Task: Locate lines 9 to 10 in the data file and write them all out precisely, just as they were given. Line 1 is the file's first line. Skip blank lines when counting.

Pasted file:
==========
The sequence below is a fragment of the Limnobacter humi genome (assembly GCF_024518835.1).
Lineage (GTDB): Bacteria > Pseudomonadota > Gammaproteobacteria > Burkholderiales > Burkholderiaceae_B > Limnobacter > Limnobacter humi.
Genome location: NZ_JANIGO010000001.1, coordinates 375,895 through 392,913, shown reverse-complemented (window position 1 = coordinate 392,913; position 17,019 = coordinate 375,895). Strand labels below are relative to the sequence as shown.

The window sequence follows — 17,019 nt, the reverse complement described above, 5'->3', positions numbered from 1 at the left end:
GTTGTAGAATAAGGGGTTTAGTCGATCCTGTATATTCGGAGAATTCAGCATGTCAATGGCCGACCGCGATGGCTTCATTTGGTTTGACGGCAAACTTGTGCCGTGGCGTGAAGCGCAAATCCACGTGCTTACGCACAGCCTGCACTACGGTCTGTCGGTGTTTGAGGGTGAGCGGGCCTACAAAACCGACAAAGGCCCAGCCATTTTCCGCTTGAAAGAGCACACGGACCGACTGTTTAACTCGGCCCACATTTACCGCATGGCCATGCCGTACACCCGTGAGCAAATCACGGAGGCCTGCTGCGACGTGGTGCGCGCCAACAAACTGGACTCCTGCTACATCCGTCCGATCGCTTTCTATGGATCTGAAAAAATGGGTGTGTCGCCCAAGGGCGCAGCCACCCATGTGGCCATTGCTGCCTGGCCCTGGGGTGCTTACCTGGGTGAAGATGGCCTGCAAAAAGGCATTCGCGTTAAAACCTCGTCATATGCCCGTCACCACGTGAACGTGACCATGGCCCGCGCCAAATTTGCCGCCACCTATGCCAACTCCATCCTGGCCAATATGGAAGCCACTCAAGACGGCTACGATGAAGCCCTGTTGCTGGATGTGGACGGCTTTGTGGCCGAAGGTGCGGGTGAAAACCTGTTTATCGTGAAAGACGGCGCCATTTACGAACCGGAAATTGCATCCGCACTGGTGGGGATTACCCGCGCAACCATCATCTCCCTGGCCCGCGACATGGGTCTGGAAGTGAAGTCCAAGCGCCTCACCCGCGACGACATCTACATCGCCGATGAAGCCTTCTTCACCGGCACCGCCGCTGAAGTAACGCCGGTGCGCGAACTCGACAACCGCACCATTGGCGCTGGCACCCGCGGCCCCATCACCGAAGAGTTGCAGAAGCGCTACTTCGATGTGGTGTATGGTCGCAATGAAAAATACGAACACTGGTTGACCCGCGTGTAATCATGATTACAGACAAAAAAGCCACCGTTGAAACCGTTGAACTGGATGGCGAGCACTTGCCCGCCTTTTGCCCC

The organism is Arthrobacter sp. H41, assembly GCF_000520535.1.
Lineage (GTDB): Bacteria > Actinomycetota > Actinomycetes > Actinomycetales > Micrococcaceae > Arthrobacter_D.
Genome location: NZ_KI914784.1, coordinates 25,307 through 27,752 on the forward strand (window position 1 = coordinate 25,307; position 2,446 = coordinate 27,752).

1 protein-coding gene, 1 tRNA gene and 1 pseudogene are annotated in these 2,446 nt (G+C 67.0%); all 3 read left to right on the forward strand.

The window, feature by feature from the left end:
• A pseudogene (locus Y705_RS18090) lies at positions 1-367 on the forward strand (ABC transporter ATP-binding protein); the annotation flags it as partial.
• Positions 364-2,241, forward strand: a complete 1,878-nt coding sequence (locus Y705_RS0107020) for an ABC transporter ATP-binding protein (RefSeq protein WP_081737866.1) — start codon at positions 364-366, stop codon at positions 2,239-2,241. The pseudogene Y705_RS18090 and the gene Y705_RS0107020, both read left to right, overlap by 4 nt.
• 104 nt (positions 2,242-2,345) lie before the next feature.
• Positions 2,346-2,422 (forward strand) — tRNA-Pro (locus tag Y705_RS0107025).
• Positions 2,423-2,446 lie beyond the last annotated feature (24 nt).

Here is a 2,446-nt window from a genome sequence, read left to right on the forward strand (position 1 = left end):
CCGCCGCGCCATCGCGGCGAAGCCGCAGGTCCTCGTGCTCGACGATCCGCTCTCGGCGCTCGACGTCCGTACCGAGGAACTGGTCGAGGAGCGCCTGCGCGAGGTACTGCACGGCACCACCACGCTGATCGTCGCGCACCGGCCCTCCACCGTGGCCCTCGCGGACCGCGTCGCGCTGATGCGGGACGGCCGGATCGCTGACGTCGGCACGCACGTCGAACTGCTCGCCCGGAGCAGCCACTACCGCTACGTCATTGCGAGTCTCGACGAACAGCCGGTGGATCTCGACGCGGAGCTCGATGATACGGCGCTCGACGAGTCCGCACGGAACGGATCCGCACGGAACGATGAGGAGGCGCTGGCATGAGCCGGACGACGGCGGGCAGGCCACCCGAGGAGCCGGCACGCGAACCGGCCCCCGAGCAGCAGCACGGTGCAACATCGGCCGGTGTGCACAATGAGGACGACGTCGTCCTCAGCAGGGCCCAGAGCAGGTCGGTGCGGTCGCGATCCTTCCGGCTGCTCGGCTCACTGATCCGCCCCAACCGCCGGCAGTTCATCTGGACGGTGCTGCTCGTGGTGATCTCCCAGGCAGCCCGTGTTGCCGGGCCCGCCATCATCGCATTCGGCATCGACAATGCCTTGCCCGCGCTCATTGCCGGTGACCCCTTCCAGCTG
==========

1 protein-coding gene, 1 tRNA gene and 1 pseudogene are annotated in these 2,446 nt (G+C 67.0%); all 3 read left to right on the forward strand.

The window, feature by feature from the left end: